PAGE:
Springs of pure water along the old Dakota trail attracted settlers to make the present site of Springside a main stopping place on their trek farther west. The railway was surveyed parallel with this trail and the siding named Patrick in honour of the Yorkton district pioneer doctor, T. A. Patrick.
The official location of Springside is 186 rail miles east of Saskatoon and 16 rail miles west of Yorkton.
The first settlers in the vicinity of the village were from the British Isles or from Ontario, also of British extraction. To the north east of Springside, Ukrainians homesteaded and to the northwest, German-speaking peoples made homes on their claims.
The earliest pioneers engaged chiefly in ranching. The land was rolling and bushy with patches of fertile prairie soil. As the land was cleared and broken, it was found more suitable for grain growing so the settlers turned to mixed farming. The district has since developed into one of the most productive in the province.
In July of 1903, as the railway was under construction, Mssrs. F. H. and Will Willis of Exeter, Ontario, chose the new settlement to try their fortunes in the newly-opened west. They sent for a carload of lumber from Yorkton and began construction on the site's first building. By September, the Willis Bros. opened for business with a supply of general merchandise and lumber.
The winter of 1903-1904 brought a great deal of snow and few trains, so the trip to Yorkton for mail was a long and hard one. Dr. Cash, MP for the constituency of Mackenzie, was approached with regards to opening a post office in the hamlet. However, since another locale in the territory was already named Patrick it was clear that the name should be changed. The presence of the springs beside the trail prompted the few residents, with the consent of Dr. Patrick, to petition the Post Master General to call the post office Springside. One of the main streets in the village received the name of Patrick. F. H. Willis was appointed postmaster that summer and received the first batch of mail on July 1, 1904.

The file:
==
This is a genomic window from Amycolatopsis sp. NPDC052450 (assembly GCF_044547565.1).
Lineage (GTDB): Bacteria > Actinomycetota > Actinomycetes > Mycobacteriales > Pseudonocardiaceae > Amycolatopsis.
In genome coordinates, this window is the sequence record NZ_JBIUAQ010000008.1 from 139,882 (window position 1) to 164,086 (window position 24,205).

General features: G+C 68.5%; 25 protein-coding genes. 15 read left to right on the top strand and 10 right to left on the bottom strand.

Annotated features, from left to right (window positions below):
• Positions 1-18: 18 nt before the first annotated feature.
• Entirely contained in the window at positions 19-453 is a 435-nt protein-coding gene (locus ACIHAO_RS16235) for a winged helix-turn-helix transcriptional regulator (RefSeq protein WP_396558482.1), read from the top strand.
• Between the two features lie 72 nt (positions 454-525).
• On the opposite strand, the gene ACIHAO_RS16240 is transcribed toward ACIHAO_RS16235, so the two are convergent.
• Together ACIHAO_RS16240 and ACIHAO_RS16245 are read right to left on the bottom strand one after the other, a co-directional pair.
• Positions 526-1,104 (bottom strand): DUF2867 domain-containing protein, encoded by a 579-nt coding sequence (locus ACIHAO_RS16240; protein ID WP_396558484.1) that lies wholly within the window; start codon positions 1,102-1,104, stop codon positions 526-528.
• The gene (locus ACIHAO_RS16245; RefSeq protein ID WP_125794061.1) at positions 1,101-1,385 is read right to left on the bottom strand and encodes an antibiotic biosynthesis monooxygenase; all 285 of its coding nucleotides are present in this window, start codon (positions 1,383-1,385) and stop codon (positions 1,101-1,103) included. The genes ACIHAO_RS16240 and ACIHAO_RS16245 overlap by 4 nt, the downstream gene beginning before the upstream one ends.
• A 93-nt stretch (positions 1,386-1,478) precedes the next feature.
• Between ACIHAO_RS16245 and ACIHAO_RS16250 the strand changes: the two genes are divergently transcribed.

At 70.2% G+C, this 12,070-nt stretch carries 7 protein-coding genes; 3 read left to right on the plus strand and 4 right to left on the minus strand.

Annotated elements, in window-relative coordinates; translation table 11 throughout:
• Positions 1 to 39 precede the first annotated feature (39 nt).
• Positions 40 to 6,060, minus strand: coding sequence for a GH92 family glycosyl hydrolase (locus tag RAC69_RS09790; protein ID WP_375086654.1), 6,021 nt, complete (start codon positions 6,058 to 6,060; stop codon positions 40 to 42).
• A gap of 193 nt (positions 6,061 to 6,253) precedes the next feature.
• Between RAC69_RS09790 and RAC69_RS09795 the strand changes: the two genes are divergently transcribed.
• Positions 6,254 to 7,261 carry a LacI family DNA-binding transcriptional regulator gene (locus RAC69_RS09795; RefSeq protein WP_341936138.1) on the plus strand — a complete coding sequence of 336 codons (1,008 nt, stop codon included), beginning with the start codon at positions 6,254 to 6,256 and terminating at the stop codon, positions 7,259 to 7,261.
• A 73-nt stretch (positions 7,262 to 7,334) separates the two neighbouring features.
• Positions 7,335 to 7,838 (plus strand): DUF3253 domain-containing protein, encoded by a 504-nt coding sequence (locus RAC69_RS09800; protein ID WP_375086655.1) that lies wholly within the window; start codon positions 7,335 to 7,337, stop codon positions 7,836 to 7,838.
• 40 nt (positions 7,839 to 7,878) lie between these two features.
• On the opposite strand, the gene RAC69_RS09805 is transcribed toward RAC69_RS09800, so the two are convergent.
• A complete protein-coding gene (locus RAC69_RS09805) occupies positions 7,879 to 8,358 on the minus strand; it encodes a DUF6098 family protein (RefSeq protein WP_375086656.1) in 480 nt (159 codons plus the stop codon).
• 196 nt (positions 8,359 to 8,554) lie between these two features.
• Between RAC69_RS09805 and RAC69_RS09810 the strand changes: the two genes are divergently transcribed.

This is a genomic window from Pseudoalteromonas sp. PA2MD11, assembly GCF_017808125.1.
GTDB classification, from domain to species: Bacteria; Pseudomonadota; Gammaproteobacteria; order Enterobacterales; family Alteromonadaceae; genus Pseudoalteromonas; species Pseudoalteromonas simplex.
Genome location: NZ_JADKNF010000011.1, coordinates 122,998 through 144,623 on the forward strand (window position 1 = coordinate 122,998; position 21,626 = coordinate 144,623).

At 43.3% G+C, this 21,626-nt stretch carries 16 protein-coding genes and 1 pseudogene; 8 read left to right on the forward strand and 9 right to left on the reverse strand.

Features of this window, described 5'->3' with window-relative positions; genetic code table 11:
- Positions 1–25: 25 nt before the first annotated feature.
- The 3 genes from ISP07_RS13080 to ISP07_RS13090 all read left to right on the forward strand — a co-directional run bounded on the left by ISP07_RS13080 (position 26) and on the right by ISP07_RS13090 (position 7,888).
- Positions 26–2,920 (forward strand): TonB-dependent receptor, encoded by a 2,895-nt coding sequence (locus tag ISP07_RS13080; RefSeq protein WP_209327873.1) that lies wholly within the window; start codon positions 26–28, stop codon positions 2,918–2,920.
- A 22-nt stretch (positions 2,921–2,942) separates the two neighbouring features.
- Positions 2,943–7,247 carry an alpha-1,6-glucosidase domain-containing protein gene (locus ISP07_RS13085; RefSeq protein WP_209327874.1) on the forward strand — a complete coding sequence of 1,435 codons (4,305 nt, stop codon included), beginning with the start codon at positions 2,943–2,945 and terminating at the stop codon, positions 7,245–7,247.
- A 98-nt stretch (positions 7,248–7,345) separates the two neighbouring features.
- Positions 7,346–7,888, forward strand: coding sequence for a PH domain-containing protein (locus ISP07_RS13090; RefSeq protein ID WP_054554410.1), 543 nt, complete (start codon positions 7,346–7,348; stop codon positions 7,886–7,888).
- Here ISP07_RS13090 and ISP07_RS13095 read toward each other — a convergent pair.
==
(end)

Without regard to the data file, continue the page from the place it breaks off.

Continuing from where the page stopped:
Many of the original businesses in Springside were started by district homesteaders. They included the Davis Brothers (Walt and Will) Livery Stable, Henry Turner's Lumber and Central Agency for Miss Seaton of Winnipeg (owner of much of the village site), J. J. Howarth's General Store and Implement Shop, Ed Pullman's General Store and Pool Room, G. H. Turner's Lumber and Implements, William Dinsdale's Boarding House, E. S. Atkinson's Hardware, L. Weidman's and Ben Bennett's Blacksmith Shops, W. N. Evans Insurance Real Estate and Telephone Agency, A. Edge's Butcher Shop, C. Slack's Livery Stable and Fred Cumming's General Store. CPR business was carried on for some time in a converted box car by their agent Alex Sarka.
Dr. Pemberton was resident doctor of the village for some time during the early years. He was followed by Drs. H. Wismer, A. Crawford and G. Fairbairn. G. Crawford and H. W. Edward were Springside's druggists. Miss Annie Spencer, Registered Nurse, operated a small nursing home for a few years and secured the services of doctors from Yorkton.
The services of resident doctors and druggists came to an end as the Depression set in. A new highway (now known as the Yellowhead Highway) made travel to Yorkton easier and these services were never revived in the town. The highway was built during the 1930s through the efforts of A. C. Stewart, Minister of Highways and Member for Yorkton.
The Saskatchewan government declared Springside a village in 1909. Councillors elected to the first village council were F. H. Willis, J. J. Howarth and Henry Turner. At the first meeting held on January 3, 1910, at the J. J. Howarth Implement Warehouse, Mr. Willis was appointed chairman and William Dinsdale as Secretary-Treasurer and Assessor, the latter's salary for the first year being $25. To celebrate the occasion, the newly-elected council hosted a dinner at their own expense for all ratepayers of the village at the conclusion of the meeting.
From information in Springside and District Memoirs, published in 1980. A copy of the book may be viewed at the Town Office.
Above: Front Street in the early days. From the left, Henry Turner's office, Simpklin's General Store, Davis Bros Feed Stable and office, Frank Willis' General Store and house, William Dinsdale's boarding house. Behind can be seen Charlie Beck's General Store, Thompson's blacksmith shop, school and barn.